The C-130 Hercules
The C-130 Hercules is capable of operating from rough, dirt strips and is the prime transport for airdropping troops and equipment into hostile areas. The C-130 operates throughout the U.S. Air Force, serving with Air Mobility Command, Air Force Special Operations Command, Air Combat Command, U.S. Air Forces in Europe. This week photographer Tim Wallace worked with colleagues in the US to provide our aviation instrumentation client 'Ontic' with a suite of C-130 images for use within their company content.
The C-130 Hercules
The Air Force issued its original design specification in 1951, yet the remarkable C-130 remains in production. The initial production model was the C-130A, with four Allison T56-A-11 or -9 turboprop engines. A total of 219 were ordered and deliveries began in December 1956. The C-130B introduced Allison T56-A-7 turboprop engines and the first of 134 entered Air Force service in May 1959.
Introduced in August of 1962, the 389 C-130Es that were ordered using the same Allison T56-A-7 engine, but added two 1,290 gallon external fuel tanks and an increased maximum takeoff weight capability. June 1974 introduced the first of 308 C-130Hs with the more powerful Allison T56-A-15 turboprop engine. Nearly identical to the C-130E externally, the new engine brought major performance improvements to the aircraft.
The latest C-130 to be produced, the C-130J, entered the inventory in February 1999. With the noticeable difference of a six-bladed composite propeller coupled to a Rolls-Royce AE2100D3 turboprop engine, the C-130J brings substantial performance improvements over all previous models. The C-130J-30, a stretch version with a 15-foot fuselage extension, increases the capabilities even more. To date, the Air Force has taken delivery of 121 C-130J aircraft from Lockheed-Martin Aeronautics Company.
Using its aft loading ramp and door, the C-130 can accommodate a wide variety of oversized cargo, including everything from utility helicopters and six-wheeled armoured vehicles to standard palletised cargo and military personnel. In an aerial delivery role, it can airdrop loads up to 42,000 pounds or use its high-flotation landing gear to land and deliver cargo on rough, dirt strips.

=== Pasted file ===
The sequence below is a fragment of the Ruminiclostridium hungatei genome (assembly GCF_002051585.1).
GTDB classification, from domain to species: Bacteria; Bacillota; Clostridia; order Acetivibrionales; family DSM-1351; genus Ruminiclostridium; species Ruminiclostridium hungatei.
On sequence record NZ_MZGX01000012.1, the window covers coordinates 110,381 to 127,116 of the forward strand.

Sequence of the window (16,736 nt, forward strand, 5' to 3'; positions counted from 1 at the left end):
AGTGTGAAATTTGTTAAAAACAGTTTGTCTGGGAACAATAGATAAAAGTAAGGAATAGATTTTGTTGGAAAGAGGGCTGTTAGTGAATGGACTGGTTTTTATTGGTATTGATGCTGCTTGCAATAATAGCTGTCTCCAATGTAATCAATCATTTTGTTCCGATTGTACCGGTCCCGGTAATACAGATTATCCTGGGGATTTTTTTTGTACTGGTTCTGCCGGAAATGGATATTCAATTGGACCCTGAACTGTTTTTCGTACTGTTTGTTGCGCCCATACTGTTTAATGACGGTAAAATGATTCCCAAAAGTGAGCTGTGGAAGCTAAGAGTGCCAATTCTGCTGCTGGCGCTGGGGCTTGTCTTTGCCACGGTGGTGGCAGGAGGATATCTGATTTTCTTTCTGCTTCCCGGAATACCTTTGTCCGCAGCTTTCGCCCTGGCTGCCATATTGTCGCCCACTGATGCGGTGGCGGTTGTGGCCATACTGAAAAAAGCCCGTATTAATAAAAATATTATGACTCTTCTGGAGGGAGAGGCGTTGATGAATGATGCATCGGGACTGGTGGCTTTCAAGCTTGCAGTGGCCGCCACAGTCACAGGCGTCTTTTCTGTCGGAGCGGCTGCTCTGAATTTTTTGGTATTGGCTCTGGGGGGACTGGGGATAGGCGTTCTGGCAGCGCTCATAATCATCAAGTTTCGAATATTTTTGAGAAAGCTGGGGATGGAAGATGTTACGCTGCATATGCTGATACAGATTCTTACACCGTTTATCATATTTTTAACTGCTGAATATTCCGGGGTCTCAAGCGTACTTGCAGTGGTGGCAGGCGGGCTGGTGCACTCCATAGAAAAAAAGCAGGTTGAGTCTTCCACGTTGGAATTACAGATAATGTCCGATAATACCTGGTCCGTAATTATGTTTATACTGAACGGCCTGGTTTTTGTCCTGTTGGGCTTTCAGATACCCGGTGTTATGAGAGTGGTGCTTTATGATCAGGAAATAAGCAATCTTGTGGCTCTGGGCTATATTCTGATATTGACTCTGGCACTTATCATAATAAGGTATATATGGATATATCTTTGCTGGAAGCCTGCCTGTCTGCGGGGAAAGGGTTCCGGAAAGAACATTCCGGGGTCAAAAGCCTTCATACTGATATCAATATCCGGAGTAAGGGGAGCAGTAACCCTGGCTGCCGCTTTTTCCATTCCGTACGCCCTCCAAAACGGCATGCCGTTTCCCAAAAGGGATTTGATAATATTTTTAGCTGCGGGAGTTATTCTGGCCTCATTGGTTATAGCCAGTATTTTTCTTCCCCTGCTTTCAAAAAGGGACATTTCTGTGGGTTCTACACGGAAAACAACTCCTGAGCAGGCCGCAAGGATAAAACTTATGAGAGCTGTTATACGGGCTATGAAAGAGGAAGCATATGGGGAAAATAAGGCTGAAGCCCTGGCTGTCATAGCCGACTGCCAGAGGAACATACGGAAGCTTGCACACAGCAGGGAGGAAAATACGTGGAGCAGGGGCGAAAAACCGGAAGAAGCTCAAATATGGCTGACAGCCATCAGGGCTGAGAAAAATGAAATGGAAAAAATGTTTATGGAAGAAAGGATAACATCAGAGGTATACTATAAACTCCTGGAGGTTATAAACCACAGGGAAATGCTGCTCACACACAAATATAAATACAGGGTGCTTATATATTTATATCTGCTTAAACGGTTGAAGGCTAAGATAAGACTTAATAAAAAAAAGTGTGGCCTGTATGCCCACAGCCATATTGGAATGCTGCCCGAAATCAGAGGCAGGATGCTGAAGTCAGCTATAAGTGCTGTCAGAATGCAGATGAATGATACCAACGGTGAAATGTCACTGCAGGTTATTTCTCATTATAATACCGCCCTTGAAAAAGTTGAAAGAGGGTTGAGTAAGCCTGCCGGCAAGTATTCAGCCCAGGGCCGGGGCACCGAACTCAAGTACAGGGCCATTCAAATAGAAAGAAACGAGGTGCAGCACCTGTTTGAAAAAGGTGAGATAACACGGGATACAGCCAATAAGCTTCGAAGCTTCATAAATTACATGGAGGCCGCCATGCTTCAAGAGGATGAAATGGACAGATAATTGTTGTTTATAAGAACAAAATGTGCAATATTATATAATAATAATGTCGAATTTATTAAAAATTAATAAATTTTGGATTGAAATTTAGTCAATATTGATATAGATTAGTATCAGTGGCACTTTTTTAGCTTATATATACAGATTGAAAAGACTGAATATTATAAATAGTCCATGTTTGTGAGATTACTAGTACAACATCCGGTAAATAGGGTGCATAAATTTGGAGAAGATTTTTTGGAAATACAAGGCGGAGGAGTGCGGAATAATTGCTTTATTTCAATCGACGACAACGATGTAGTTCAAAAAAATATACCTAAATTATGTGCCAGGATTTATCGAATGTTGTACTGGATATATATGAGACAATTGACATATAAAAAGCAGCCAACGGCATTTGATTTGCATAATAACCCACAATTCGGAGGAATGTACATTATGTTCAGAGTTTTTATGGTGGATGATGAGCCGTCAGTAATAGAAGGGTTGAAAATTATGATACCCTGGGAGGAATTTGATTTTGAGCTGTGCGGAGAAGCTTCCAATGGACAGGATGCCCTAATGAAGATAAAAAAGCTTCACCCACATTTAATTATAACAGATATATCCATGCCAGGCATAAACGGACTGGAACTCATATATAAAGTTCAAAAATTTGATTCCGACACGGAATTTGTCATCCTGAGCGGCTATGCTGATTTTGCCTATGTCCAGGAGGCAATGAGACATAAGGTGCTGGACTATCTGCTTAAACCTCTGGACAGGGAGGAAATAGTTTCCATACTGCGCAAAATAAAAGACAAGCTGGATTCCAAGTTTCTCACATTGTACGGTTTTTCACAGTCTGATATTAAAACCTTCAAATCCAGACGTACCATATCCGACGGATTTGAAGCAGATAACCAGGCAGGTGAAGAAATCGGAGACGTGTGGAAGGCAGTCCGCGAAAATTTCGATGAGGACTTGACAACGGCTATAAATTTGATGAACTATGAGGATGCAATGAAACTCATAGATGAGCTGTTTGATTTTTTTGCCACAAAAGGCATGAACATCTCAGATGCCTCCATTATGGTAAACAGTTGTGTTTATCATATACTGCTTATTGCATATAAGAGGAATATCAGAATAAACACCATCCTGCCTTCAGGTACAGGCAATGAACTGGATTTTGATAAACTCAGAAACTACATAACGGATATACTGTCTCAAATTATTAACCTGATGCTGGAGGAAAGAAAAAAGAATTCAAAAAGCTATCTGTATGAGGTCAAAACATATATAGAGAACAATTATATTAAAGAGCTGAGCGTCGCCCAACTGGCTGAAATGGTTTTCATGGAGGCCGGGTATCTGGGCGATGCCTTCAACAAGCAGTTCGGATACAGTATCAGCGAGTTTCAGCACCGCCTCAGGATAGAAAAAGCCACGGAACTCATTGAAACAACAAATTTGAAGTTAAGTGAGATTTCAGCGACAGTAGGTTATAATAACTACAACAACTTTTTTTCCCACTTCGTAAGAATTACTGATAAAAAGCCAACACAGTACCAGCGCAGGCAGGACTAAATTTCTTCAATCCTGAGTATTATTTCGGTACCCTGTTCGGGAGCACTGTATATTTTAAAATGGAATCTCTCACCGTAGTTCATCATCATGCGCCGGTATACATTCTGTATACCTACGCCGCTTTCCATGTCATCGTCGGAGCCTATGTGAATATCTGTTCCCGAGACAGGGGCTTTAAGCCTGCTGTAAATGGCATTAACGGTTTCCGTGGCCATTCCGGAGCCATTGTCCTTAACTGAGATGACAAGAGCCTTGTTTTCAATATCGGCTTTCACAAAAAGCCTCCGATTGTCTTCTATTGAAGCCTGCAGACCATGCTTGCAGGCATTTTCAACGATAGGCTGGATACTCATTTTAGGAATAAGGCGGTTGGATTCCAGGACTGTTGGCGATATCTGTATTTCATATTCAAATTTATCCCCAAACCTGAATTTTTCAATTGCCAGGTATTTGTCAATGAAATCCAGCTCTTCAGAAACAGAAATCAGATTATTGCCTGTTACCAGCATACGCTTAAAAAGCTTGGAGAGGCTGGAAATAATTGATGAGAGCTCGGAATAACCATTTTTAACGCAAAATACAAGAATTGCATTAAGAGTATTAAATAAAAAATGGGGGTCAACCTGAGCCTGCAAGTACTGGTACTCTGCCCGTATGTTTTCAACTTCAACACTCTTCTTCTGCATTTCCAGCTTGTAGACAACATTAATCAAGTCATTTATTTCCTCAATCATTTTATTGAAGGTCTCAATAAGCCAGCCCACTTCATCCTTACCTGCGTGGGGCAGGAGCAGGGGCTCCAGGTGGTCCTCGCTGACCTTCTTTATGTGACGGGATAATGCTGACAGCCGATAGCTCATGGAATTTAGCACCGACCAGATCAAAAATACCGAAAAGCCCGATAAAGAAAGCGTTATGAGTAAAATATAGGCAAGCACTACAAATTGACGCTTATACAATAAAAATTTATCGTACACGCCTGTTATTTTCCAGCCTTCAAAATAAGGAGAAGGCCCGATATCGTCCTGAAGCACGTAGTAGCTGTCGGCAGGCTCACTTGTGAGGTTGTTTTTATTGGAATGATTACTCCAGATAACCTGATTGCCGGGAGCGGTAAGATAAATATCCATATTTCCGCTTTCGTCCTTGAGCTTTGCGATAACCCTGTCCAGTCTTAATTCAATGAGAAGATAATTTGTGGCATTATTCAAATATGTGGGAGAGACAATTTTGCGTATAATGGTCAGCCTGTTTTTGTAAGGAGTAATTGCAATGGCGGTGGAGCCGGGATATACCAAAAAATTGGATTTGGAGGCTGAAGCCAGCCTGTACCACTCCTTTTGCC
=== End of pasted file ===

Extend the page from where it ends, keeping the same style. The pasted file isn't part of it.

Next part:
The flexible design of the Hercules enables it to be configured for many different missions, allowing one aircraft to perform the role of many. Much of the special mission equipment added to the Hercules is removable, allowing the aircraft to return to its cargo delivery role if desired. Additionally, the C-130 can be rapidly reconfigured for the various types of cargo such as palletised equipment, floor-loaded material, airdrop platforms, container delivery system bundles, vehicles and personnel or aeromedical evacuation.
The C-130J is the latest addition to the C-130 fleet and has replaced ageing C-130Es and some of the high time C-130Hs. The C-130J incorporates state-of-the-art technology, which reduces manpower requirements, lowers operating and support costs, and provides life-cycle cost savings over earlier C-130 models. Compared to older C-130s, the J model climbs faster and higher, flies farther at a higher cruise speed, and takes off and lands in a shorter distance. The C-130J-30 is a stretch version, adding 15 feet to the fuselage, increasing usable space in the cargo compartment.
C-130J/J-30 major system improvements include advanced two-pilot flight station with fully integrated digital avionics, colour multifunctional liquid crystal and head-up displays and state-of-the-art navigation that includes a dual inertial navigation system and GPS. The aircraft also features fully integrated defensive systems, low-power colour radar, digital moving map display, new turboprop engines with six-bladed all-composite propellers and a digital auto pilot. The C-130J/J-30 also includes improved fuel, environmental and ice-protection and an enhanced cargo-handling system.
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